So: the “two ideal Bayesi­ans” also need to have “the same pri­ors”—and the term “com­mon knowl­edge” is be­ing used in an es­o­teric tech­ni­cal sense. The im­pli­ca­tions are that both par­ti­ci­pants need to be mo­ti­vated to cre­ate a pool of shared knowl­edge. That effec­tively means they need to want to be­lieve the truth, and to pur­vey the truth to oth­ers. If they have other goals “com­mon knowl­edge” is much less likely to be reached. We know from evolu­tion­ary biol­ogy that such goals are not the top pri­or­ity for most or­ganisms. Or­ganisms of the same species of­ten have con­flict­ing goals—in that each wants to prop­a­gate their own genes, at the ex­pense of those of their com­peti­tors—and in the case of con­flict­ing goals, the situ­a­tion is par­tic­u­larly bad.

So: both par­ties be­ing Bayesi­ans is not enough to in­voke Au­mann’s re­sult. The par­ties also need com­mon pri­ors and a spe­cial type of mo­ti­va­tion which it is rea­son­able to ex­pect to be rare.

• The Au­mann re­sults re­quire that the two of your are hon­est, truth-seek­ing Bayesian wannabes, to first ap­prox­i­ma­tion, and that you see each other that way.

You also have to have the time, mo­ti­va­tion and en­ergy to share your knowl­edge. If some brat comes up to you and tells you that he’s a card-car­ry­ing Bayesian ini­ti­ate—and that p(rise(to­mor­row,sun)) < 0.0000000001 - and challenges you to prove him wrong—you would prob­a­bly just think he had ac­quired an odd prior some­how—and ig­nore him.

• Um… since we’re on the sub­ject of dis­agree­ment me­chan­ics, is there any way for Robin or Eliezer to con­cede points/​ar­gu­ments/​de­tails with­out loos­ing sta­tus? If that could be solved some­how then I sus­pect the di­cus­sion would be much more pro­duc­tive.

• “How about if it were an is­sue that you were not too heav­ily in­vested in [...]”

Hal, the sort of thing you sug­gest has already been tried a few times over at Black Belt Bayesian; check it out.

• In­ter­est­ing es­say—this is my fa­vorite topic right now. I am very happy to see that you clearly say, “Shift­ing be­liefs is not a con­ces­sion that you make for the sake of oth­ers, ex­pect­ing some­thing in re­turn; it is an ad­van­tage you take for your own benefit, to im­prove your own map of the world.” That is the key idea here. How­ever I am not so happy about some other com­ments:

“if you want to per­suade a ra­tio­nal­ist to shift be­lief to match yours”

You should never want this, not if you are a truth-seeker! I hope you mean this to be a de­sire of con artists and other crim­i­nals. Per­sua­sion is evil, is in di­rect op­po­si­tion to the goal of over­com­ing bias and reach­ing the truth. Do you agree?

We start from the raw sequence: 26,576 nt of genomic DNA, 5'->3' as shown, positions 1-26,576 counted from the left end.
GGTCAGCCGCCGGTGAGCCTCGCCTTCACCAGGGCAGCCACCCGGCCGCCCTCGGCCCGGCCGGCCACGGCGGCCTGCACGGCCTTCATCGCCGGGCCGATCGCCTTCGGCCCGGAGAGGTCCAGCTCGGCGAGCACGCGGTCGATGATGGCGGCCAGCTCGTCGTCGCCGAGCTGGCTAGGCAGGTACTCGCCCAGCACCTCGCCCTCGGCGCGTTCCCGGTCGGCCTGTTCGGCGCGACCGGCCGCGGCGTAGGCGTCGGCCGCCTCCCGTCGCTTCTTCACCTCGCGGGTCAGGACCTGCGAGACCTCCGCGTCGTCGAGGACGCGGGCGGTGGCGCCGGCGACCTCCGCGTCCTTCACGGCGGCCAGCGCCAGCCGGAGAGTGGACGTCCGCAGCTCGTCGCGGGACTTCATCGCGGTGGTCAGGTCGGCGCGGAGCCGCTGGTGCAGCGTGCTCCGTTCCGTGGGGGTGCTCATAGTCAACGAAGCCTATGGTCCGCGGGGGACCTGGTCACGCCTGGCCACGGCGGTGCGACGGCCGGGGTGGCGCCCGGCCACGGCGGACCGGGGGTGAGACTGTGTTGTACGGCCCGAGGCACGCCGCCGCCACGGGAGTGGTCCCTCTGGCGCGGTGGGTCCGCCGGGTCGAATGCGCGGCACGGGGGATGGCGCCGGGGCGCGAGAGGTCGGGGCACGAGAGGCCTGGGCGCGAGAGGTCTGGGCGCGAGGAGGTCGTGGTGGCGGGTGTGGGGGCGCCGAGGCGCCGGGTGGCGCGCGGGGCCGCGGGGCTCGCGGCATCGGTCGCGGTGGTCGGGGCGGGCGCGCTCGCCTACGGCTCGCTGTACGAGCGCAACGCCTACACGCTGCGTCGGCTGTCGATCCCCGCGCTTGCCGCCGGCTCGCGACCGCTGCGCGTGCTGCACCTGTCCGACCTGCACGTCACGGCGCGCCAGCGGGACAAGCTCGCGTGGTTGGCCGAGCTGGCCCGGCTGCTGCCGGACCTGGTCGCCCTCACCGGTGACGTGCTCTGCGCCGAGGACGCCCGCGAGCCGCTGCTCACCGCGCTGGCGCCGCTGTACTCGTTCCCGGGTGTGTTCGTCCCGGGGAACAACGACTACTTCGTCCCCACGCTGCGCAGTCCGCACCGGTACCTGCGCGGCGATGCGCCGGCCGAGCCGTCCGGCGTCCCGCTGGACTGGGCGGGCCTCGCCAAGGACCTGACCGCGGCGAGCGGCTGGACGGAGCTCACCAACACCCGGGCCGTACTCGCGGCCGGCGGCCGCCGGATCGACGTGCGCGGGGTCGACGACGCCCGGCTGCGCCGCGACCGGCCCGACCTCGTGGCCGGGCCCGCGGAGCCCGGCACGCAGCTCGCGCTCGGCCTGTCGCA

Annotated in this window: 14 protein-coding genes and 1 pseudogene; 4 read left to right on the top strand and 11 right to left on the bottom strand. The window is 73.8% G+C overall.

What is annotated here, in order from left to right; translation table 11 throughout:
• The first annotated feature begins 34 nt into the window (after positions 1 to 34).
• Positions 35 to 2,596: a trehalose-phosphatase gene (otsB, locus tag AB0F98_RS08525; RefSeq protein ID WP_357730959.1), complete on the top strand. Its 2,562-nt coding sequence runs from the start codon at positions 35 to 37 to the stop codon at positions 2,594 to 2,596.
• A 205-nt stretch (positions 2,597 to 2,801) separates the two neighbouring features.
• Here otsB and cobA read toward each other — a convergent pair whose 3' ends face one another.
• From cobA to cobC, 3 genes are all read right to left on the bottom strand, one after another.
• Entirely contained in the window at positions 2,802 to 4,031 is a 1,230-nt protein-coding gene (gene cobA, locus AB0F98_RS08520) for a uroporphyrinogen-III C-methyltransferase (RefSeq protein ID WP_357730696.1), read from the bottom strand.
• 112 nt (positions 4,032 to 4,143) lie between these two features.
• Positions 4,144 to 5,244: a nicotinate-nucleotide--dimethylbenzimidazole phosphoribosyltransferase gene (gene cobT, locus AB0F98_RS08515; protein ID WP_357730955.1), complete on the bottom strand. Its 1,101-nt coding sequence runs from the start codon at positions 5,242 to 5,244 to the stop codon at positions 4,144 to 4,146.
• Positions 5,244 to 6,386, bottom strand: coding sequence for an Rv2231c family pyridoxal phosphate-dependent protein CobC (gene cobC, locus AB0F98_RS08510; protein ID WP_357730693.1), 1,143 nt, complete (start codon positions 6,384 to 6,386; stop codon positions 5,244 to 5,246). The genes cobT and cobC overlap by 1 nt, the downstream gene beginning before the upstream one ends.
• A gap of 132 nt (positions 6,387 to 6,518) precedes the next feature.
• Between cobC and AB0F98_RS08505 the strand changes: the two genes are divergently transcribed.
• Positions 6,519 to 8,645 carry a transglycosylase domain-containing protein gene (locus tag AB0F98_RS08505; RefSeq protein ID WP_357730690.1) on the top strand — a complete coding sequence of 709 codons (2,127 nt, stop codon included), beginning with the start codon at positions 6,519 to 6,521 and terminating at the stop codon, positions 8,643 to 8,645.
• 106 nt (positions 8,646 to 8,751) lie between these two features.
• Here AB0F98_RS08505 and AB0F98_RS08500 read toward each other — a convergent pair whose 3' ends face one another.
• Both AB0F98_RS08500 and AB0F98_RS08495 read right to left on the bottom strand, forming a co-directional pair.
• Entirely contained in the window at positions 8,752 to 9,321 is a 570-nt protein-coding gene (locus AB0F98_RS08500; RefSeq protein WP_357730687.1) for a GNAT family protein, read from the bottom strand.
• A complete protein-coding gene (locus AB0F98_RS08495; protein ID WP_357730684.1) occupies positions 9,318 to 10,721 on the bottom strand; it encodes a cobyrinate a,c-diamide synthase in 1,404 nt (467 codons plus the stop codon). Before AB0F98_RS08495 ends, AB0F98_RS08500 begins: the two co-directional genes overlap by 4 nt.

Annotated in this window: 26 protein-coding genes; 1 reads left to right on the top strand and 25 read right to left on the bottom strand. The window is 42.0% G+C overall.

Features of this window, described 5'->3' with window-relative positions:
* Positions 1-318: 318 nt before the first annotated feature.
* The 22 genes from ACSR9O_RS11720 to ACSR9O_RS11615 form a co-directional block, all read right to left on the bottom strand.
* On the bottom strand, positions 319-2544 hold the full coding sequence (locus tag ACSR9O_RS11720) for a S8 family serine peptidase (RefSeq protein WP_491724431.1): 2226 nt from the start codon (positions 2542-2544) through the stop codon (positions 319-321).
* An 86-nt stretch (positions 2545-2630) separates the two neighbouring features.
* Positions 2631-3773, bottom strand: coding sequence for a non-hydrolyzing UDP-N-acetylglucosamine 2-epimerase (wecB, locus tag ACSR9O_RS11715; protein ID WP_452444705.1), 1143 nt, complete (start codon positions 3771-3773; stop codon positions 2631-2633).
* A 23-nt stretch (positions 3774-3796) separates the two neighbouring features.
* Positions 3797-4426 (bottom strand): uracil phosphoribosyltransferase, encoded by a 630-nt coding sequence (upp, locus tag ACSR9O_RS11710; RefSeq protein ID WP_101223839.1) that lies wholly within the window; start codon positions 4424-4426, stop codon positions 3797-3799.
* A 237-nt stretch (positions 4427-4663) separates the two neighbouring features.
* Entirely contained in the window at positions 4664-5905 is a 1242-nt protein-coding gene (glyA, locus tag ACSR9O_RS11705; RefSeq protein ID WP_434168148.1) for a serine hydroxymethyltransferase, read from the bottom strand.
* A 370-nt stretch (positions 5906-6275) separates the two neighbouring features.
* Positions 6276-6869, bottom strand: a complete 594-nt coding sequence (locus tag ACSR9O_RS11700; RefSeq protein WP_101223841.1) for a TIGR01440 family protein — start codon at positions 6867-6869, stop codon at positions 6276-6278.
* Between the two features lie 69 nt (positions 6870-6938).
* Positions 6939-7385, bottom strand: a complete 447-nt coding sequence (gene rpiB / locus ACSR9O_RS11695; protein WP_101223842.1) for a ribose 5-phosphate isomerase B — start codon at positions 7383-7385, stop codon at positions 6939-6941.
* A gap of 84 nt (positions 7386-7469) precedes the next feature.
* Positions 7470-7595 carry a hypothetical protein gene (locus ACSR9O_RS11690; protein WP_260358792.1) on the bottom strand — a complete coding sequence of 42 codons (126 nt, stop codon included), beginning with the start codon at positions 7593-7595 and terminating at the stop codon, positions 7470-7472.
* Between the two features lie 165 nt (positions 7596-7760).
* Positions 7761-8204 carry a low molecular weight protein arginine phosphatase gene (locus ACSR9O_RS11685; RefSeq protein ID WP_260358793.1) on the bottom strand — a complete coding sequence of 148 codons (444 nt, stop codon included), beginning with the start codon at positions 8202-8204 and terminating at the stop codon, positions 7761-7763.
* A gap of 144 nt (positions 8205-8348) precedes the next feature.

“the frame of mind of jus­tifi­ca­tion and hav­ing clear rea­sons to point to in front of oth­ers, is it­self an­ti­thet­i­cal to the spirit of re­solv­ing dis­agree­ments”

Such an at­ti­tude is not merely op­posed to the spirit of re­solv­ing dis­agree­ments, it is an over­whelming ob­sta­cle to your own truth seek­ing. You must seek out and over­come this frame of mind at all costs. Agreed?

And what do you think would hap­pen if you were forced to re­solve a dis­agree­ment with­out mak­ing any ar­gu­ments, ob­ject-level or meta; but merely by tak­ing turns recit­ing your quan­ti­ta­tive es­ti­mates of like­li­hood? Do you think you could reach an agree­ment in that case, or would it be hope­less?

How about if it were an is­sue that you were not too heav­ily in­vested in—say, which of a cou­ple of up­com­ing movies will have greater box office re­ceipts? Sup­pose you and a ra­tio­nal­ist-wannabe like Robin had a differ­ence of opinion on this, and you merely re­cited your es­ti­mates. Re­mem­ber your only goal is to reach the truth (per­haps you will be re­warded if you guess right). Do you think you would reach agree­ment, or fail?

• You’ll find the whole thing pretty in­ter­est­ing, al­though it con­cerns de­ci­sion the­ory more than the ra­tio­nal­ity of be­lief, al­though these are deeply con­nected (the con­nec­tion is an in­ter­est­ing topic for spec­u­la­tion in it­self). Here’s a brief sum­mary of the book. I’m pretty par­tial to it.

Think­ing about Act­ing: Log­i­cal Foun­da­tions for Ra­tional De­ci­sion Mak­ing (Oxford Univer­sity Press, 2006).

The ob­jec­tive of this book is to pro­duce a the­ory of ra­tio­nal de­ci­sion mak­ing for re­al­is­ti­cally re­source-bounded agents. My in­ter­est is not in “What should I do if I were an ideal agent?”, but rather, “What should I do given that I am who I am, with all my ac­tual cog­ni­tive limi­ta­tions?”

The book has three parts. Part One ad­dresses the ques­tion of where the val­ues come from that agents use in ra­tio­nal de­ci­sion mak­ing. The most com­mon view among philoso­phers is that they are based on prefer­ences, but I ar­gue that this is com­pu­ta­tion­ally im­pos­si­ble. I pro­pose an al­ter­na­tive the­ory some­what rem­i­nis­cent of Ben­tham, and ex­plore how hu­man be­ings ac­tu­ally ar­rive at val­ues and how they use them in de­ci­sion mak­ing.

Part Two in­ves­ti­gates the knowl­edge of prob­a­bil­ity that is re­quired for de­ci­sion-the­o­retic rea­son­ing. I ar­gue that sub­jec­tive prob­a­bil­ity makes no sense as ap­plied to re­al­is­tic agents. I sketch a the­ory of ob­jec­tive prob­a­bil­ity to put in its place. Then I use that to define a va­ri­ety of causal prob­a­bil­ity and ar­gue that this is the kind of prob­a­bil­ity pre­sup­posed by ra­tio­nal de­ci­sion mak­ing. So what is to be defended is a va­ri­ety of causal de­ci­sion the­ory.